Sputnik was one of the greatest scientific advancements of the 1950s, and this reading lesson does it justice. Pupils start off with pre-reading questions and a video. They then read an excerpt from an article, which is accompanied by vocabulary, short-answer questions, and other close reading tasks. Small groups work on the questions together and all pupils must decide on the author's purpose. Also included is a set of writing assignment suggestions, which could use more detail.
Smiling is something we may do every day and can appear benign, yet this common expression has more health benefits and psychological/physical implications than we realize! Using historical quotes, scientific studies, and a vast range of statistics, Ron Gutman demonstrates the hidden power of a smile. This would be a great way to demonstrate how using several different sources for evidence contributes to making a solid claim!
Get ready to teach a unit about community workers that uses Common Core literacy standards as a way to connect language arts and social studies. The packet is printable and contains teaching strategies, scripted activities, and performance tasks for reading and writing with informational texts. Children will learn about and discuss the role community workers play in their everyday lives, as well as explore the use of textual evidence in their writing and their speaking. Both the reader's and writer's workshops are broken down into comprehensive tasks by day. Worksheets, graphic organizers, web links, rubric, and standard rationale are all included.
“Very orderly and methodical he looked, with a hand on each knee, and a loud watch ticking a sonorous sermon under his flapped waistcoat, as though it pitted its gravity and longevity against the levity and evanescence of the brisk fire.” Dickens’ diction and syntax can cause readers, even those familiar with 19th Century prose, to stumble. Provide your pupils with an opportunity to tackle complex text with a series of exercises based on a brief excerpt from A Tale of Two Cities. Brief writing assignments, a fill-in-the-blank quiz, and guided questions for the passage are included in the plan.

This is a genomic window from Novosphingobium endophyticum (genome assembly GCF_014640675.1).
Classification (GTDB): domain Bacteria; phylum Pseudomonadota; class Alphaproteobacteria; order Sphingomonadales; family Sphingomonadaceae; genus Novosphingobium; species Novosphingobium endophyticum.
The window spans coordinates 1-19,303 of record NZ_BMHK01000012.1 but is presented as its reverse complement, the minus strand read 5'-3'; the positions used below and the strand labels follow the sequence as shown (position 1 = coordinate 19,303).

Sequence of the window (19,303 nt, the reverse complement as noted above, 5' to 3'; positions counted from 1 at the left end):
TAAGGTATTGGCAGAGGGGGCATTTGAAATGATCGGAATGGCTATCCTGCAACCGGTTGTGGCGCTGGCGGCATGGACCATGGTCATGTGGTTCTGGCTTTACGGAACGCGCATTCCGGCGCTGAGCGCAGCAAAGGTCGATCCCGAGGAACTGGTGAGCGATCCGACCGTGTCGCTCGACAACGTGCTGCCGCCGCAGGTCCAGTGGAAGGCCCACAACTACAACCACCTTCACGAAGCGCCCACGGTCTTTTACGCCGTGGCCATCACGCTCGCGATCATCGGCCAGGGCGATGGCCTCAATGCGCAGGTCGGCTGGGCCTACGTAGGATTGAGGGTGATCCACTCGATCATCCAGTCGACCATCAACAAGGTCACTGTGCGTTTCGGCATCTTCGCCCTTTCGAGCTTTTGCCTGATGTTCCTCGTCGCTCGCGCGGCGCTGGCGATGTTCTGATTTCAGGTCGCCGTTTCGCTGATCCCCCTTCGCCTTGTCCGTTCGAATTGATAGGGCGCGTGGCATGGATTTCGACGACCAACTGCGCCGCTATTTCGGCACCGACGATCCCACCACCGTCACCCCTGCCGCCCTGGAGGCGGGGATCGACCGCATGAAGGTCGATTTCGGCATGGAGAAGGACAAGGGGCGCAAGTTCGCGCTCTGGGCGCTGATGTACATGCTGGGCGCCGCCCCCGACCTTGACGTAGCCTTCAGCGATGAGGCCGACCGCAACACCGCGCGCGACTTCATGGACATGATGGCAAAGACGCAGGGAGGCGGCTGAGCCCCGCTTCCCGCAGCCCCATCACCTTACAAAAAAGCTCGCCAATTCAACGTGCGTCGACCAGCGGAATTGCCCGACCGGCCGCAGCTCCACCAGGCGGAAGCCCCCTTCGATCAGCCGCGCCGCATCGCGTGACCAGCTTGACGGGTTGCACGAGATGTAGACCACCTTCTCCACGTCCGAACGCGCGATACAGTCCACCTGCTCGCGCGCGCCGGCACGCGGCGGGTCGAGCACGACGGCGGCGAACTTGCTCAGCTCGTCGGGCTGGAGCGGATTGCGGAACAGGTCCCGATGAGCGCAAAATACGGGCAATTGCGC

“. . . one man in his time plays many parts,/His acts being seven ages.” Jaques famous speech from Act II, scene vii of As you Like It sets the stage for an examination of the roles people play. Class members not only consider the roles played and masks worn by various characters in Shakespeare’s plays, but are also encouraged to examine their own. A variety of activities are included to enable learners to make text-to-self and text-to-world connections. “And so (we) play (our) part.”
While music lyrics are often used to teach literary elements, the richness of this resource comes from the wealth of exercises, activities, and support materials provided in the packet.  Although designed for gifted learners, the activities would be great for the whole classroom, independent work, or homeschool settings. You need not be the walrus to enjoy these exercises in this magical musical tour.
Chaotic, perjury, tenacious, vague, predatory, idiosyncrasy. Using Marzano and Brown’s six steps of direct instruction for vocabulary (choose, restate, illustrate, use, discuss, play) readers of And Then There Were None engage in a series of activities to determine and clarify the meaning of level one, two, and three vocabulary drawn from Agatha Christie's best-selling mystery. The word list and suggested activities for each step are included.